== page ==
Planning Your Horse Pasture: The Step-by-Step Guide

To bask in the sense of fulfillment that accompanies horse ownership, start with finding the perfect property to call home. The right area will need to be close enough to essential resources like medical facilities and grocery stores, yet far enough from a big city so you can keep a few acres. Your horses need plenty of space to live happily, so ensure the property offers at least 2.5 acres for each horse you own. Before you make the purchase, carefully comb through the landscape and avoid steep mountainsides or swampy marshlands. Grassless landscapes make terrible pastures, and your horses’ diets will suffer from a lack of nutritious fields.

Once you’ve chosen the perfect piece of property, it’s time to invest in the essentials needed to make a prosperous pasture. You’ll need to clean and refill watering pails every day, so you must purchase buckets with efficient drainage spouts. Anticipate what your horses will need during the colder months and rainy seasons and install a warming barn or establish a dry lot where you can move your horses when pastures are excessively wet.

Without proper planning, your pasture quality and the lives of your equine pets will suffer. Follow this complete guide for fostering a flourishing property.

Planting your pasture

Your horses rely on balanced grass for a healthy digestive system, so a quality seed mix is the bedrock of your pasturing plans. When searching for a seed mix, consider your pasture’s environment. Cool-season ranges require long-living grasses like bluegrass and alfalfa. In contrast, warm-season pastures are better off with pearl millet or crabgrass.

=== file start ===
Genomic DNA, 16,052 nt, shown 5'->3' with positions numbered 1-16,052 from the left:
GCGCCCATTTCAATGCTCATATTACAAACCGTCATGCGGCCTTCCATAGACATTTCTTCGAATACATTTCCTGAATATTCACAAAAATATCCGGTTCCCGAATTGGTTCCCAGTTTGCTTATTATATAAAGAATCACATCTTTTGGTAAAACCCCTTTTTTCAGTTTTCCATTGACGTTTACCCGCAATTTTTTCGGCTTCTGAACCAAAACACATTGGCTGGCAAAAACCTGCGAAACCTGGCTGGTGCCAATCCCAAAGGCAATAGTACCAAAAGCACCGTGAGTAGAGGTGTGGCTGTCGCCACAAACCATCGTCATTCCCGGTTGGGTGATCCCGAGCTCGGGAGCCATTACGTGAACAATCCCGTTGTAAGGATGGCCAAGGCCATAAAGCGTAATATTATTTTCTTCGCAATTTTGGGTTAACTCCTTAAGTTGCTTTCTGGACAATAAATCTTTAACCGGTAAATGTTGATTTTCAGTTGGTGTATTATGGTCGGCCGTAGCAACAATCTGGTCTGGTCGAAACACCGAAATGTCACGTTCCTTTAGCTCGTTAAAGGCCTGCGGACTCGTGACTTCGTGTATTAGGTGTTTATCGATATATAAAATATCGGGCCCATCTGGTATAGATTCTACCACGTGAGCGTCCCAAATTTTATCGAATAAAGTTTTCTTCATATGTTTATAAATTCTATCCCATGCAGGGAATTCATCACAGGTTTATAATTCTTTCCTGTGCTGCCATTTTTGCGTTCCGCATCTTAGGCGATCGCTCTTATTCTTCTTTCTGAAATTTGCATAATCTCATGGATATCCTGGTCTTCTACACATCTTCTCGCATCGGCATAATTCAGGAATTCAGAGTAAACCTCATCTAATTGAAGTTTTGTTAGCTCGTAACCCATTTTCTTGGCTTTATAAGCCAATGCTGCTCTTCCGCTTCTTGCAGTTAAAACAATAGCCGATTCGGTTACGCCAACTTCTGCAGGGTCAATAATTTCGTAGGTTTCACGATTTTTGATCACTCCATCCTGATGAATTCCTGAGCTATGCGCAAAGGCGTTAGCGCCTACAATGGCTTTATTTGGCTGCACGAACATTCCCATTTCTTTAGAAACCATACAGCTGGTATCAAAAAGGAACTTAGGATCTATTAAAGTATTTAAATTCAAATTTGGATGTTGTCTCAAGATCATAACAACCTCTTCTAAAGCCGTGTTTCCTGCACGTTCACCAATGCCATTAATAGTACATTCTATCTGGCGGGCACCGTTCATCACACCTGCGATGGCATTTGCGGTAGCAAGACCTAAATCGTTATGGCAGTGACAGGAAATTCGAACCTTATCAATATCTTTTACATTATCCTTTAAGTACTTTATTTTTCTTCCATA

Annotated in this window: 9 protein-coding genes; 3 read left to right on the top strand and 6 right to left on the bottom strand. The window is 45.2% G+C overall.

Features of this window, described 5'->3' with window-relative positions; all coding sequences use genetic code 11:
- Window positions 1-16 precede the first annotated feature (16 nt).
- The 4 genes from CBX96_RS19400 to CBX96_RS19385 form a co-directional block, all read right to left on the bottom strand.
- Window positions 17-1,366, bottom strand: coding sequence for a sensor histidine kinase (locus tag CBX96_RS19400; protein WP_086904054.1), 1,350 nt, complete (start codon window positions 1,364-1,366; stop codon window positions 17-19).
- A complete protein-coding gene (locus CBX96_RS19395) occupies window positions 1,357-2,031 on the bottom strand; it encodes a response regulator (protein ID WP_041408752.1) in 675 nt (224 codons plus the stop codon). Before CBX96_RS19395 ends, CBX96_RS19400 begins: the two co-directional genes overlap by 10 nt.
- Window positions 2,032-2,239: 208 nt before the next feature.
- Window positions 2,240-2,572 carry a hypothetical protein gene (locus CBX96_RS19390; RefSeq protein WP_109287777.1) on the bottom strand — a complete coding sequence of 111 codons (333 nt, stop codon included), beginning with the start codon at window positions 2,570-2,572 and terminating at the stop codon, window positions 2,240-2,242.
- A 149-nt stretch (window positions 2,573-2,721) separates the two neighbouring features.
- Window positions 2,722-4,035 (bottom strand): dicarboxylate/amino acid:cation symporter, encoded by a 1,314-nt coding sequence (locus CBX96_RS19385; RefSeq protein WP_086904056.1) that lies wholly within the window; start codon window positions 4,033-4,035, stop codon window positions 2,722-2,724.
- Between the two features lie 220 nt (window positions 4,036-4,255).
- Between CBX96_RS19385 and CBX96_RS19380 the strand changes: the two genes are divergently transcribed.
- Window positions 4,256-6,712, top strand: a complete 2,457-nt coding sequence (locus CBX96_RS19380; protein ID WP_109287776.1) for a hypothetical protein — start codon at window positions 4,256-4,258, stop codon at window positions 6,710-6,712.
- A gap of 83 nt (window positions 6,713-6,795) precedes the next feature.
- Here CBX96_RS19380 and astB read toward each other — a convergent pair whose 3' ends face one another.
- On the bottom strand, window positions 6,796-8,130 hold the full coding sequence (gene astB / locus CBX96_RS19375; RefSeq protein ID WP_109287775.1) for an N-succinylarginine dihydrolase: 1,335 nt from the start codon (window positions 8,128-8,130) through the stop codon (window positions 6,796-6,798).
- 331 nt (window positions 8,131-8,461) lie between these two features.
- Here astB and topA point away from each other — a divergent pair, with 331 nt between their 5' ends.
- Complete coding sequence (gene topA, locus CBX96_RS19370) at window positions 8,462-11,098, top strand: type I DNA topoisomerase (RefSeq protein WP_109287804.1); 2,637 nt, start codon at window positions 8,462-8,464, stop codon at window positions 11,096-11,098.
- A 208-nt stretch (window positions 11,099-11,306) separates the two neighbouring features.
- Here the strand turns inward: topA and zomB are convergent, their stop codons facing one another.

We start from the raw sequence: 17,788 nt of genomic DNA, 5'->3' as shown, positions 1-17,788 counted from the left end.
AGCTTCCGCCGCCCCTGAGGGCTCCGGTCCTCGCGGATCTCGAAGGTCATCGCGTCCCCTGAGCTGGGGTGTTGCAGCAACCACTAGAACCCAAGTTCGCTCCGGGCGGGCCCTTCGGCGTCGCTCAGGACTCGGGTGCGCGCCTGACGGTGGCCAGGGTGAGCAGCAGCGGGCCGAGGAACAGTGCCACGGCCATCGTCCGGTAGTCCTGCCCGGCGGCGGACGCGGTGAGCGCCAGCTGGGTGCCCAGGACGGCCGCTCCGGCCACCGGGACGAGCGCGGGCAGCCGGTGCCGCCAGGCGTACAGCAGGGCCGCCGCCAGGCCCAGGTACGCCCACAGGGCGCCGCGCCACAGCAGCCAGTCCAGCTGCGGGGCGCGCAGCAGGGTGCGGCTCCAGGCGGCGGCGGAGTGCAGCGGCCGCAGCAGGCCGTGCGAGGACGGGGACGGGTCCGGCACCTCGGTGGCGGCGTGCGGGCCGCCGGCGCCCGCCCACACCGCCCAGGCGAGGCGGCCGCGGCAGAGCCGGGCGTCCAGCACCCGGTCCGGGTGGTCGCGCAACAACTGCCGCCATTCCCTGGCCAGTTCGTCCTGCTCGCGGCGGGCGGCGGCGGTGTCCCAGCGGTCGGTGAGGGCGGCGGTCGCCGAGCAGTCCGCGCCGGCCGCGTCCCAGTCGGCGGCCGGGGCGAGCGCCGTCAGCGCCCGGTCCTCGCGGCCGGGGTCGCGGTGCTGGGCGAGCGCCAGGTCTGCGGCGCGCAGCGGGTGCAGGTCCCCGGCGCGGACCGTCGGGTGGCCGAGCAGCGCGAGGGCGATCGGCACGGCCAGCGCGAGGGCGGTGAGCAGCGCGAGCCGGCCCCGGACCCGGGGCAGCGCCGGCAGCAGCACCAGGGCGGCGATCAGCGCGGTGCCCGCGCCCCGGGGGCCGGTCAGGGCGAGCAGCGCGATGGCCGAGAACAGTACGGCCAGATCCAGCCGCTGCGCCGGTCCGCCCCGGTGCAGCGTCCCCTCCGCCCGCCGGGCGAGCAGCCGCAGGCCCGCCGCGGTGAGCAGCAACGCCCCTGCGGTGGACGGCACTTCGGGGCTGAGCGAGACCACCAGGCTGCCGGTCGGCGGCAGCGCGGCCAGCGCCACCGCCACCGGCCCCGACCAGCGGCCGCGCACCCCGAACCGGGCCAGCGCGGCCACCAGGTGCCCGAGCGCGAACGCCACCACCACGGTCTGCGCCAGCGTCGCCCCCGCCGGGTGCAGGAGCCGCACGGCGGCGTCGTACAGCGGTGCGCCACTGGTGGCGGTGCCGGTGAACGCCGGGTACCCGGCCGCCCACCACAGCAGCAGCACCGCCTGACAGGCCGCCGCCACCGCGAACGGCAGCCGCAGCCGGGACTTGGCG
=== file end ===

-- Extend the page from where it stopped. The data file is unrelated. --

A good seed mixture provides horses with diversity and nutrition and prevents future pasture erosion. Eroding areas can become flooding hazards, which means you should rotate your horses between pastures, giving each site a two-to-three-week break between grazing. In addition, invest in effective erosion control products like these to achieve a flourishing pasture.

Choosing fencing

Arguably one of the most critical aspects of your pasture is fencing. Cost, safety, maintenance, and installation are all factors you should carefully consider when deciding on your fencing. For example, while barbed wire is cost-efficient, it can pose life-threatening injuries to your beloved animals. Fencing should be highly visible and flexible enough to contain a charging horse without causing harm. Lastly, your fence must be durable, so consider weather exposure and material to avoid constant repairs.

Controlling weeds

Insidious weeds take up valuable space and can be toxic to your horses. While proper pasture management is the most effective weed management strategy, dire circumstances may require herbicide to repair damages. If choosing to apply herbicide, make sure to use a chemical that will not harm your existing vegetation. You may even have to apply a different weedkiller when attacking a variety of species.

Summer annual weeds are prolific during the warmer months and are best warded off with Quinclorac, although planting thick grasses can hinder regrowth. When dealing with weeds, it’s best to address their presence before establishing a pasture and performing regular maintenance.

Greener pastures

Establishing a healthy pasture takes time and effort, but once fulfilled, your horses will live long, prosperous lives. Take the first step toward your dream farm life and give your hoofed companions the paradise they deserve.

Previous articleDr. Barb Blasko and ShowMD: Bringing Rider Health Care Where the Horses Are
Next articleTexas Winter Series Week IV Opens with Wins for Acosta, Ikast and McIntosh